Metals in medicine
Metals in medicine

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Metals in medicine

Ionic radii of the lanthanides

If you now consider the ionic radii of the lanthanide cap l times n super three postfix plus ions (Figure 11), they show a smooth decrease across the series.

This is often referred to as the lanthanide contraction.

In essence, this reduction in size of the lanthanide ions results from poor shielding of the positive nuclear charge by the 4f electrons which pulls the 6s electrons towards the nucleus. This has important consequences for the Periodic Table, as the size of the last four ions – cap e times r super three postfix plus comma cap t times m super three postfix plus comma cap y times b super three postfix plus comma and cap l times u super three postfix plus – falls below that of cap y super three postfix plus in the preceding transition series. This means that the elements that follow yttrium in the third transition series are much smaller than expected.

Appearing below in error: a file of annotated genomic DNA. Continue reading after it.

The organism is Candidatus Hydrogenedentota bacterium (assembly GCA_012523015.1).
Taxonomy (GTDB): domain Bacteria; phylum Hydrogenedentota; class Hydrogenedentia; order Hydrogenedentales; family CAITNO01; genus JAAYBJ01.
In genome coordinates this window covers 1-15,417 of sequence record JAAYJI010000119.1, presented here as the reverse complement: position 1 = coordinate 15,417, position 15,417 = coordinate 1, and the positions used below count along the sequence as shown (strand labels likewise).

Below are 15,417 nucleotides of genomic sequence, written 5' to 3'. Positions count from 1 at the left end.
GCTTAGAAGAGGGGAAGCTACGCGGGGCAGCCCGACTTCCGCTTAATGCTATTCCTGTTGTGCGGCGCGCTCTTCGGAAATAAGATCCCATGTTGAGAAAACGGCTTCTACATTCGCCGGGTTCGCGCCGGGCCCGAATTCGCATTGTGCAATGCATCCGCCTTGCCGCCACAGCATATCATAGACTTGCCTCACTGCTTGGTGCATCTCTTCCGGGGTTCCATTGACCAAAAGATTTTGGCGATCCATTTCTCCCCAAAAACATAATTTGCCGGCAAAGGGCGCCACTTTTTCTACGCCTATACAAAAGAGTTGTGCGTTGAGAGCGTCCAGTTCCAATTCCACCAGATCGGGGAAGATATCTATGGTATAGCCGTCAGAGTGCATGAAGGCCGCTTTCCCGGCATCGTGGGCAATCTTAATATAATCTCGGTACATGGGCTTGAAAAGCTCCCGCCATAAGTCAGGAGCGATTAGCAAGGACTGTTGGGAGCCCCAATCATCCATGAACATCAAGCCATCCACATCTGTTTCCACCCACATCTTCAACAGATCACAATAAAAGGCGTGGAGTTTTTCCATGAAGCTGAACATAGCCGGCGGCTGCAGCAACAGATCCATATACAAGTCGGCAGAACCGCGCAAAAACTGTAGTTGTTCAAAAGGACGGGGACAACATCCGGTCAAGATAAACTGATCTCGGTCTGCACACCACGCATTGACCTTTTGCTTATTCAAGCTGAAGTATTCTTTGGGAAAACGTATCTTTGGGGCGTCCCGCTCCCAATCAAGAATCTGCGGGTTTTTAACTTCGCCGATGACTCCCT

But if you make a comparison with the ionic radii of dipositive ions of the first transition series (Figure 11) where a double-bowl variation is seen. This reveals an important feature of the coordination chemistry of the lanthanides.

Figure 11  The ionic radii of cap l times n super three postfix plus ions (blue circles) and dipositive ions of calcium and the first transition series (red triangles).
  • How is the double-bowl shape of the first transition series explained?

  • This arises from the influence of crystal-field effects superimposed on the effect of increasing nuclear charge.

  • What does the smooth lanthanide contraction tell you about crystal-field effects in lanthanide compounds?

  • They are much smaller than in first-row transition metal compounds, which supports the notion that, in lanthanide compounds, the 4f orbitals are almost part of the core.

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